Kevin Basil (signature)

The Stone of the Choir Director

Next article: A Bit of Lightness
Previous article: Schizoid Soul

Written by Basil on 02/25/2003 4:06 PM. Filed under:

Share with your friends and followers:

On the OrthodoxPSALM mailing list, we have been talking recently about the use of modality in Christian chant. The dicussion has centered mostly around the dichotomous association of pieces in major with happiness, joy, and generally pleasant feelings and of minor with sadness, compunction, grief, and generally unpleasant feelings. The general idea of some participants, with which I agree, is that these associations are purely psychological and cultural associations, and even stereotypical in some situations. To this I would add that these associations can cloud our judgment of Beauty in musical objects. Established readers know already that I am suspicious of any assertion that might lead to a thoroughly relativist aesthetic.

In the midst of this discussion, Mark Bailey, Lecturer in Liturgical Music at St. Vladimir’s Seminary and Director of the Yale Russian Chorus, related the following anecdote, which I reproduce with his permission:

A few years back, a few families from the Middle East had moved to
the United States and started attending an OCA parish. The parish’s
liturgical music repertoire consisted mostly of St. Petersburg-Moscow
Slavic choral settings—the typical stuff for many OCA churches.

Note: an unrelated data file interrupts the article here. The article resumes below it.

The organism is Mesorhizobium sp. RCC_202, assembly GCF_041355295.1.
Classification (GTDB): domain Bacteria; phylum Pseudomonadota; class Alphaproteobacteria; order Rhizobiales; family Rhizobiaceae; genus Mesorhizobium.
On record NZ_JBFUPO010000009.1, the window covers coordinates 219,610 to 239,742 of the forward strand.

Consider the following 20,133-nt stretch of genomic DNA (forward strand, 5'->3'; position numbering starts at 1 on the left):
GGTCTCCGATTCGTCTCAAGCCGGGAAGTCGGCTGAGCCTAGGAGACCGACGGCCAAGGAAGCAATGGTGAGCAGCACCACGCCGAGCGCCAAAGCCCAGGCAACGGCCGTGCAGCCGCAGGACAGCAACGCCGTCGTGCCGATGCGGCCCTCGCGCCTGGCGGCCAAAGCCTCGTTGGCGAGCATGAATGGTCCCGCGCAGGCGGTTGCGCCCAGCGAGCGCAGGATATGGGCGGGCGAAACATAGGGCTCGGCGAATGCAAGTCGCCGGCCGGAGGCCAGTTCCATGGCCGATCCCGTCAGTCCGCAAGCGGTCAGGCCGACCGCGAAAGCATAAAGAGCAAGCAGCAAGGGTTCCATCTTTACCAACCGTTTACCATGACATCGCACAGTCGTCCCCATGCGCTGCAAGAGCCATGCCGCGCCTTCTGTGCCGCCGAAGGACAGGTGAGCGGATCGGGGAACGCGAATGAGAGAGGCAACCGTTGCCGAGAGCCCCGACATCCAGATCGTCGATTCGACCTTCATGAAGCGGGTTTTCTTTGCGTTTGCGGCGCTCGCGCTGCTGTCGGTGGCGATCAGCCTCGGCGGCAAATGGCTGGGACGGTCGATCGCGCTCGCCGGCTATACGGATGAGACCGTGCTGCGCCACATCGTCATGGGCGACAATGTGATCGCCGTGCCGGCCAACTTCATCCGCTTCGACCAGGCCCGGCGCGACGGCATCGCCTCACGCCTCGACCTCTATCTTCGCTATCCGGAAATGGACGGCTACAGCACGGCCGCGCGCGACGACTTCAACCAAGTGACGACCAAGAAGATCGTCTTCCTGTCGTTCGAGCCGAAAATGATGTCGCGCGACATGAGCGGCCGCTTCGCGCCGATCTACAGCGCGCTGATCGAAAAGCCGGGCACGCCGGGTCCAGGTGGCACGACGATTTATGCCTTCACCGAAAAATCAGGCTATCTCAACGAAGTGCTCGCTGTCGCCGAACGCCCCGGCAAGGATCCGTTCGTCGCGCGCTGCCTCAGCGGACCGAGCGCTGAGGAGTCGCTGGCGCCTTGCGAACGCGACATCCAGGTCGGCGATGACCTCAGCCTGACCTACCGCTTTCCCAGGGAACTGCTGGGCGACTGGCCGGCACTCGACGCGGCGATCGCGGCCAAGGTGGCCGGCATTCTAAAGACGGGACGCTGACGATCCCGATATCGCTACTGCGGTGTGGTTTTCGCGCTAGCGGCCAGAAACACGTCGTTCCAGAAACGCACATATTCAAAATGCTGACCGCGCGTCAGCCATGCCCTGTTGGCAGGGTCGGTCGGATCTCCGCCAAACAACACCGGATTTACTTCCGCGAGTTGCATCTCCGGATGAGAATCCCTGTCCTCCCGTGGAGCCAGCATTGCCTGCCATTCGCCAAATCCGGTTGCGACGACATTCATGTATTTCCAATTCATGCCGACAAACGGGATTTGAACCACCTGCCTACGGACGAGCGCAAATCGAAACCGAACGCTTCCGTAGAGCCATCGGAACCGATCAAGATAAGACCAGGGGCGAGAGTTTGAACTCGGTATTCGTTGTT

But, because of the new families, the choir director, at Pascha,
decided to do Ode One of the Canon in Byzantine chant, and then
continue the rest in Ledkovsky and Obikhod.

After the Paschal service, the families from the Middle East with
great exuberance thanked the choir for doing such a joyful rendition
of the Byzantine chant for Ode One—they loved it. The rest of the
parish, however, questioned the director, “Why did you start the
canon with that dreary, minor key sad chant? Pascha should be happy—thank goodness you switched back to the other music.”

I love this story, because it illustrates the relativity of feelings associated with music. It also demonstrates part of the task of music directors and choir directors in the Orthodox Church by raising some interesting questions.

Does the director choose chant settings based on how he thinks the setting will make his people feel—a choice which simultaneously is dominated by and reinforces these associations? Or, does the director ignore these associations, developing a repertory that is timeless and that transcends the particularities of the present culture?

This last question is the most nettling. It seems to me that this is the goal that is in many ways placed before the director of music. Yet, it is simply not an attainable goal in this world.

Makes one think that perhaps Sisyphus and not Saint Roman the Melodist is the patron of church musicians.

Share with your friends and followers:


The URL to trackback this post is:

Comments are closed.